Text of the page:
No. 29 UCDA P24/2252

Extract from a handwritten letter from Ernest Blythe to Anne Blythe (Dublin)

Geneva, 13 September 1926


The proceedings of the Assembly on Friday began with the admission of Germany. The Hall was packed so that the heat was nearly unbearable. It had been arranged that the proceedings should follow the precedents established when the Irish Free State was admitted. Accordingly the Germans were brought into the Hall at the beginning of the sittings, they were welcomed by the President and in replying their chief delegate was allowed to speak in German and to express his views on things in general. When we were admitted all the delegations rose to their feet and applauded.1 On Friday however the British and French kept their seats and remained silent. About half the Assembly followed their example. The remainder rose and applauded. Briand got up after Stresemann2 and certainly made a wonderful and courageous speech. Stresemann read his speech through in a fairly even voice without a single gesture. Briand spoke apparently extempore, walked up and down the platform, made jokes at one moment, spoke in a trembling voice at another and incessantly moved his hands in the greatest variety of gestures. When he had finished there was a roar of applause and a lot of the delegates got up and waved hats and handkerchiefs. The bell was rung for silence and a wooden young man proceeded in an unattractive voice to deliver a translation into halting and infelicitous English. It ought to be the rule when an oratorical speech is delivered merely to publish a translation in the Journal next day. Time after time the buzz of conversation became so loud that the President had to ring his bell and appeal to the Assembly to allow the translation to be heard. This part of the proceedings was a real anti-climax. In the afternoon I was sitting beside Stresemann at the First Commission and spoke to him for a few minutes.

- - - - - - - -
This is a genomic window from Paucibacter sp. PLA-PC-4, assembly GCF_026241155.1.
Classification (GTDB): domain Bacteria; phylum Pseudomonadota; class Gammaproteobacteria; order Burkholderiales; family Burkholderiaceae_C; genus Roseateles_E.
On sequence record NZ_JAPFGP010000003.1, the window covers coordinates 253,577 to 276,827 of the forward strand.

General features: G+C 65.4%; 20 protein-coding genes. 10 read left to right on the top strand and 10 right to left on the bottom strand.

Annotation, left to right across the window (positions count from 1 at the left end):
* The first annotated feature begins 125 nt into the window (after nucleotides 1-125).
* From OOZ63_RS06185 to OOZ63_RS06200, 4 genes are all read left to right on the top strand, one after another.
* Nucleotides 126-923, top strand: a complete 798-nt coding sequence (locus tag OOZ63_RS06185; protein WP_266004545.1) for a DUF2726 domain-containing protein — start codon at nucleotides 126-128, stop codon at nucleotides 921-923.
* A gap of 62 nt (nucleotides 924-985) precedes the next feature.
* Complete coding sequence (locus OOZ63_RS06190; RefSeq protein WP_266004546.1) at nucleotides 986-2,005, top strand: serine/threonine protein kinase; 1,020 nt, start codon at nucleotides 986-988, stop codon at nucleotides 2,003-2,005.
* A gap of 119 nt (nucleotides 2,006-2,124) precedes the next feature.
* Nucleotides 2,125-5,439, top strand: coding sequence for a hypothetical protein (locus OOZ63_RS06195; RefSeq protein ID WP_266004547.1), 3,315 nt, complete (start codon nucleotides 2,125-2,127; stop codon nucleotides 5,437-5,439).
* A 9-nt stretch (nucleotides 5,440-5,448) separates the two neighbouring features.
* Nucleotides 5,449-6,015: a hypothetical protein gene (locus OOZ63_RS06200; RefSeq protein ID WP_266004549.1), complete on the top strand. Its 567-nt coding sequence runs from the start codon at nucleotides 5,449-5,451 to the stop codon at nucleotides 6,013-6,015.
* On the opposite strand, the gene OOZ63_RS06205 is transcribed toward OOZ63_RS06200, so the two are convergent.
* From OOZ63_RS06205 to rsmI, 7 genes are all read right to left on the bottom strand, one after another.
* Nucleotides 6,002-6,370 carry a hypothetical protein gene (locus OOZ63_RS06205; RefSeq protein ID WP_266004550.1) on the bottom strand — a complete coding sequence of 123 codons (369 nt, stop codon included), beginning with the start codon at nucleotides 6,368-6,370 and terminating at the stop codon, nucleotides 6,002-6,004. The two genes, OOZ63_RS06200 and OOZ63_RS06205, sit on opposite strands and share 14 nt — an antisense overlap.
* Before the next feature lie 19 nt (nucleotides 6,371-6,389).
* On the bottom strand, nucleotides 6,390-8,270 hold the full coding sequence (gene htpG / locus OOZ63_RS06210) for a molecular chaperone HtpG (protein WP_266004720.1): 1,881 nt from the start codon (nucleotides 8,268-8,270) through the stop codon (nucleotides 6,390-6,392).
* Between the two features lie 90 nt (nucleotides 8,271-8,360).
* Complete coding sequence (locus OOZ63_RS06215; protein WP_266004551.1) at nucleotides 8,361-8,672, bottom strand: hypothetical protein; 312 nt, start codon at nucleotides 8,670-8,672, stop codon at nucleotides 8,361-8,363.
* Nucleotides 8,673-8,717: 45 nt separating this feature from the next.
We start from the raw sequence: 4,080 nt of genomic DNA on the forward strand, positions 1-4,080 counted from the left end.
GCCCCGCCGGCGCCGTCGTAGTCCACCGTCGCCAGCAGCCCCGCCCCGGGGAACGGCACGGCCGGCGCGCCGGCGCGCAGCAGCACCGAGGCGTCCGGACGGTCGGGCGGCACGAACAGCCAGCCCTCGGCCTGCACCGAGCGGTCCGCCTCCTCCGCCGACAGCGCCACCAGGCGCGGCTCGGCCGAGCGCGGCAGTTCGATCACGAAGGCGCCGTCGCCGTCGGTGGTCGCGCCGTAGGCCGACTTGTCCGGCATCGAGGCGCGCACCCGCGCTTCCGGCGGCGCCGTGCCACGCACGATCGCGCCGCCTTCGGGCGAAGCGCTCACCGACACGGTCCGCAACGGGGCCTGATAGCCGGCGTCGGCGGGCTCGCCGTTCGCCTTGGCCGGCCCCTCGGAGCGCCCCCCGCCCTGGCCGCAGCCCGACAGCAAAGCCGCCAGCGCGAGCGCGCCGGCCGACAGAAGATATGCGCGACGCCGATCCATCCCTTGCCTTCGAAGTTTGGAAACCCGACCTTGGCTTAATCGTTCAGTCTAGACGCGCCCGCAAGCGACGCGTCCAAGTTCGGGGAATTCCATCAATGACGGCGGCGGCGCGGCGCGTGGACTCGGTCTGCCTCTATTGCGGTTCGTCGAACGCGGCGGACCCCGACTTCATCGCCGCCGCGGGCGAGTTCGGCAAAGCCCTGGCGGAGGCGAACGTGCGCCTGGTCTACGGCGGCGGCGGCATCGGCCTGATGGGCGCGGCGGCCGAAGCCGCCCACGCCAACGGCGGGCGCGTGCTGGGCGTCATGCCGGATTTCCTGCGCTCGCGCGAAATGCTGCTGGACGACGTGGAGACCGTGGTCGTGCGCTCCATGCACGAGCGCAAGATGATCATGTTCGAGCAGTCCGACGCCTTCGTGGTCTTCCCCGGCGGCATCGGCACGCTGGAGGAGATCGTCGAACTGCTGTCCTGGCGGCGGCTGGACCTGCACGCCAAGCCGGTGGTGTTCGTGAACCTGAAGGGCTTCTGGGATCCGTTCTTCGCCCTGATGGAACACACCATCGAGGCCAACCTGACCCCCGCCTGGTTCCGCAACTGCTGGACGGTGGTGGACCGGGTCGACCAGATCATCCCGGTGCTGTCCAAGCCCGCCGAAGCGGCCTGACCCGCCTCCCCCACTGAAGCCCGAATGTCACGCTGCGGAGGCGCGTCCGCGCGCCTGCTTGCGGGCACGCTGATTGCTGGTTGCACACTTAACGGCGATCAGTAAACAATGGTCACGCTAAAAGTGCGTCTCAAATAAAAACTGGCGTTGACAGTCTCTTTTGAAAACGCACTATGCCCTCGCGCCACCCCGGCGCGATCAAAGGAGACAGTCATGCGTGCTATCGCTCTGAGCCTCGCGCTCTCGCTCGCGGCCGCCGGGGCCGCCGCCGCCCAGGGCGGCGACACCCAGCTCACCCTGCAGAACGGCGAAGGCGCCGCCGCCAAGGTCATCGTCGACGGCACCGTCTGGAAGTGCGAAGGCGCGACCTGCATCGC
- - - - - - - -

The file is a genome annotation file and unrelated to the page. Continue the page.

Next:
[matter omitted]


1 The Irish Free State was admitted to the League of Nations on 10 September 1923. See DIFP Volume II for details.

2 Gustav Stresemann (1878-1929), German Chancellor (1923), German Foreign Minister (1923-29).

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